“It’s big,” said Anderson. “We’ve got this game circled on our calendar’s every year. We know it’s going to be a big game between two really good teams. It’s awesome, because we know its two different styles: the power team versus the speed team. It’s good to come out on top.


Gardner, who recently underwent successful surgery for a torn left pectoral muscle, watched from the sideline. Linebacker Shane Skov wrote a big No. 49 on his arm to pay respect to his fellow team captain.

“I knew they wouldn’t miss a beat without me,” Gardner said. “I tried to do my best to keep the energy up on the sideline and keep guys looking in the right direction. I’m so proud of these guys, just the way they fought tonight. You look at the defensive side of the ball and it was 11 hats to the ball on every play, and that’s so crucial against the Ducks.”

How hard was it being a spectator?

“I can’t really put it into words,” he said. “It’s was easy to watch for three quarters. When it got close at the end, my heart was racing. They gave me this little stress ball in my sling and I think I squeezed it until it’s flat.”

* * *

You won’ find his name his name in the statistics, but no one played a bigger role in the final outcome of the game than backup wide receiver Jeff Trojan from Huntington Beach, Calif. Oregon attempted three on-sides kicks and all three came to him. Trojan handled two-out-of-three, the second with 2:10 left to play, earning a big shout out from David Shaw, the Bradford M. Freeman Director of Football, and his teammates in the locker room afterwards.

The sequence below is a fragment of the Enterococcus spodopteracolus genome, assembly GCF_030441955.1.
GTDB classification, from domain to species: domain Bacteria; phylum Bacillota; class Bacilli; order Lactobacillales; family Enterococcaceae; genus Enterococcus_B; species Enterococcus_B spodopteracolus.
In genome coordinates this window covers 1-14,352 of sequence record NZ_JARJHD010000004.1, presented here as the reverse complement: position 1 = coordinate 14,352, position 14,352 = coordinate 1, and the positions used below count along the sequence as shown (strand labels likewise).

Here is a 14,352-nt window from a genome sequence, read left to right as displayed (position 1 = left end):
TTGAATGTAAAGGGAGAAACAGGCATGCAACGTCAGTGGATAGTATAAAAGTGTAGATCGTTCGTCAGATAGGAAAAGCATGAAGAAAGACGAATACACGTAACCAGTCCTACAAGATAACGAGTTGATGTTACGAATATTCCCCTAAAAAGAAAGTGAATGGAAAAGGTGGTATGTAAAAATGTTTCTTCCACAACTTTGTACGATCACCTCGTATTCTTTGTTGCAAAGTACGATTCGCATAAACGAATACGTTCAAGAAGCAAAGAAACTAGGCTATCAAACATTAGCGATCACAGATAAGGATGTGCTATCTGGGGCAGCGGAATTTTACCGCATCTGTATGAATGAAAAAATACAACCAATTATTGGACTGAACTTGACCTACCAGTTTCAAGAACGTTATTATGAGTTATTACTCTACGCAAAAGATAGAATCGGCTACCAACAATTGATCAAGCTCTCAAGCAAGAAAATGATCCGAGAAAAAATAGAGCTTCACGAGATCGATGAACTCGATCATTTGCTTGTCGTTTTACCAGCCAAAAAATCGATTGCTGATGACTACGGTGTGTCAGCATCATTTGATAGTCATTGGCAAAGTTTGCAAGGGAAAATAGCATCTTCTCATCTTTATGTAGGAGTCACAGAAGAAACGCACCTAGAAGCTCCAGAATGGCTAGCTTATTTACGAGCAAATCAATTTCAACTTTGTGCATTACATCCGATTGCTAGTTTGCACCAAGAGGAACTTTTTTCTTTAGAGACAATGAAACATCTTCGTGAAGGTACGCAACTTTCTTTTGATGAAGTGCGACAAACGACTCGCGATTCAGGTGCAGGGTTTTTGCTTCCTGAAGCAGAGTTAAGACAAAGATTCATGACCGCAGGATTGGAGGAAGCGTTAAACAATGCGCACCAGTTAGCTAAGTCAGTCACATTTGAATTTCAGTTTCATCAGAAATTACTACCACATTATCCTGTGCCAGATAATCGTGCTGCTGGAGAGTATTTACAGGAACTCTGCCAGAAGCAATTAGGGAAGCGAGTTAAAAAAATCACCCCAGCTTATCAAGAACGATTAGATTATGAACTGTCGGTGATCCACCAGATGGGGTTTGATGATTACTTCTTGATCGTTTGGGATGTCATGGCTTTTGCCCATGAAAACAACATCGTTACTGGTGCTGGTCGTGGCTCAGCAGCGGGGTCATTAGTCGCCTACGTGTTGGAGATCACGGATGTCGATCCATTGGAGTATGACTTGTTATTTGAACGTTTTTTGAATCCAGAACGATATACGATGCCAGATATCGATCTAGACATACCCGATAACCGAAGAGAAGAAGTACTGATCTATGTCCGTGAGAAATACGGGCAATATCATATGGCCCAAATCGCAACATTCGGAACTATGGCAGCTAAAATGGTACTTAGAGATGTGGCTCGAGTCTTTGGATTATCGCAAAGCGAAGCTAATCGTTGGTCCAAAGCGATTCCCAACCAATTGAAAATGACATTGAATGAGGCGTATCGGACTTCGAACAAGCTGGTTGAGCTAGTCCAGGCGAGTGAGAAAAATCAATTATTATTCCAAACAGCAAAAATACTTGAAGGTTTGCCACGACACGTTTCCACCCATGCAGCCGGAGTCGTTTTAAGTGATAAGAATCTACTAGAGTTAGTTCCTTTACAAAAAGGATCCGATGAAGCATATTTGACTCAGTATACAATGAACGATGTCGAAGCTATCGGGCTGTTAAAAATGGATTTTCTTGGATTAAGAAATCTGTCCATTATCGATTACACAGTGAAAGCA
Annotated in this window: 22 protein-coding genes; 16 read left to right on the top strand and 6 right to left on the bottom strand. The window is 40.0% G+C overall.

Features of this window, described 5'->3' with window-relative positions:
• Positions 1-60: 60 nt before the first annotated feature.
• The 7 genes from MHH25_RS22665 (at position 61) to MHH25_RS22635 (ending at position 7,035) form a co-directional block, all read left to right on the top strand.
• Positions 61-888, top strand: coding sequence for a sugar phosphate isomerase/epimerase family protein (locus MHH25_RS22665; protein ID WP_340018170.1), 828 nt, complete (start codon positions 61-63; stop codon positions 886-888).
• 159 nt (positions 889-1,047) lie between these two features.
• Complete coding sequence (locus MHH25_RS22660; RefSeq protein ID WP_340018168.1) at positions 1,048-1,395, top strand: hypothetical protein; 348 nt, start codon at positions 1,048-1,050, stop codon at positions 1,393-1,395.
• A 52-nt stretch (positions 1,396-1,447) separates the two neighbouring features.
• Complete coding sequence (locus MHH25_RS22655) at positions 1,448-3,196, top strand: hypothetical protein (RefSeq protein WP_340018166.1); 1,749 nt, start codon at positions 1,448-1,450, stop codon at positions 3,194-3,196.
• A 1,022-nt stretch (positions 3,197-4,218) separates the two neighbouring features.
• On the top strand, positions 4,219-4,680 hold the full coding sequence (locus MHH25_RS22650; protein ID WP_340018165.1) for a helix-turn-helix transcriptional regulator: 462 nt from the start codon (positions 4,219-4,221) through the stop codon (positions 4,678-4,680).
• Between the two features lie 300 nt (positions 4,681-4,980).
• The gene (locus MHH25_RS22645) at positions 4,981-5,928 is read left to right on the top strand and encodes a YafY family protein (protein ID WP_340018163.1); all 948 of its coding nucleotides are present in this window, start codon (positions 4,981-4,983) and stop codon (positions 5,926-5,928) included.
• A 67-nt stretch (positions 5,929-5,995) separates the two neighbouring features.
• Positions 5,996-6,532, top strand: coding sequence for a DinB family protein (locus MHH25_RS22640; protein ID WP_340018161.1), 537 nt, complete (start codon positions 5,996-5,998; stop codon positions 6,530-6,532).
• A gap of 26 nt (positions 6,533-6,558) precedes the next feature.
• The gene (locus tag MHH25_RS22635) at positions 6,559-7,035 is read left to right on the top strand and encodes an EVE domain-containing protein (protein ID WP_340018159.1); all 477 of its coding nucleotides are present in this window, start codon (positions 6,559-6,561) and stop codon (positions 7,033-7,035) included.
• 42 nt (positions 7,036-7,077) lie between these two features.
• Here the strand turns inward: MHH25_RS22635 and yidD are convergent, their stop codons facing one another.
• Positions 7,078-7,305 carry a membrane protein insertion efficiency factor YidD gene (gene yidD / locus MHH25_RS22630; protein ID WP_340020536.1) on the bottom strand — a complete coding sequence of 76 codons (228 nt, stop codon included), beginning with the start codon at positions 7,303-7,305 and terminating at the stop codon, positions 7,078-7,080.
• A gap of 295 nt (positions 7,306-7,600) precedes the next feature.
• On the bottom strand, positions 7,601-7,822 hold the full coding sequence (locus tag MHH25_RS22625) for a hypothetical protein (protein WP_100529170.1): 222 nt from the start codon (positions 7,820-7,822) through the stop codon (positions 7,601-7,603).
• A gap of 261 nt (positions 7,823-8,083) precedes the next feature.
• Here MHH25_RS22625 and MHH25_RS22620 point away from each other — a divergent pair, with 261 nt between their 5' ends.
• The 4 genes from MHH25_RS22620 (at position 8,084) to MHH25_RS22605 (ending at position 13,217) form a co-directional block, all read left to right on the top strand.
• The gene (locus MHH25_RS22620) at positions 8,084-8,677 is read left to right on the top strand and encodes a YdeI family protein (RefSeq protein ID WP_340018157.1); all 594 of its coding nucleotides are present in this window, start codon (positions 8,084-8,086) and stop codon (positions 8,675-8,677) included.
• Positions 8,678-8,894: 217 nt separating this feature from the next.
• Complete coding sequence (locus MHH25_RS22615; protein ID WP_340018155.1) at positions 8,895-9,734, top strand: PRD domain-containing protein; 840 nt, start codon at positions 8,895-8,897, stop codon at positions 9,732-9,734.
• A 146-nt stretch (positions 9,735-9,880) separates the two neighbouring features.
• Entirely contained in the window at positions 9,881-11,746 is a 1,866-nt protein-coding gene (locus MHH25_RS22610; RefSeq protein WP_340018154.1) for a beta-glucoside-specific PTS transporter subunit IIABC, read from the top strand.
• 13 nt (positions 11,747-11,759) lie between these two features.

“It was a jump ball up in the air,” said Trojan of the second recovery. “I got down and just had to secure the ball.”

Trojan, sporting an ice pack on his right hand, got pummeled by an Oregon player but held on. Such is life on special teams.

“That’s what they say – to be ready for it,” he said of getting drilled. “A lot of times you don’t get hit if you lay down quick enough. But yea, you’re expecting to get hit pretty hard.”

And Trojan embraces his role. While seemingly everyone around him – fans, coaches and TV viewers -- were on the edge of their seats and the finish, he kept his cool and just did his job.”

“It’s fun,” said Trojan. “It’s just an opportunity to make an impact on the game and help the team win as much as I can. They trust that I’m going to go in there and secure the ball and get it back for the offense to help us run out the clock. I enjoy it.”


Sophomore wide receiver Michael Rector made a big early impact by hauling in a 47-yard pass from quarterback Kevin Hogan to set up Stanford’s first touchdown. He also paved the way for the team’s second touchdown by inducing a pass interference penalty.

“We work on that play every week,” he said of his key reception. “We like to pound the ball, but if an opportunity presents itself, we want to take a shot. That was just a great ball by Kevin. It hit me in stride.”

 Rector thought the play caught the Duck defense off guard.

“I think we did,” said Rector. “They had to bring the safeties up to try and stop the run. We knew if they wanted to do that, we were going to have to take a shot. You can’t put anything past us.”

* * *

Senior placekicker Jordan Williamson, who has been out with a pulled muscle in his leg, returned Thursday night and converted four-of-five field goal attempts and two extra points. Last year, he kicked a 37-yard field goal in overtime to beat Oregon in Eugene.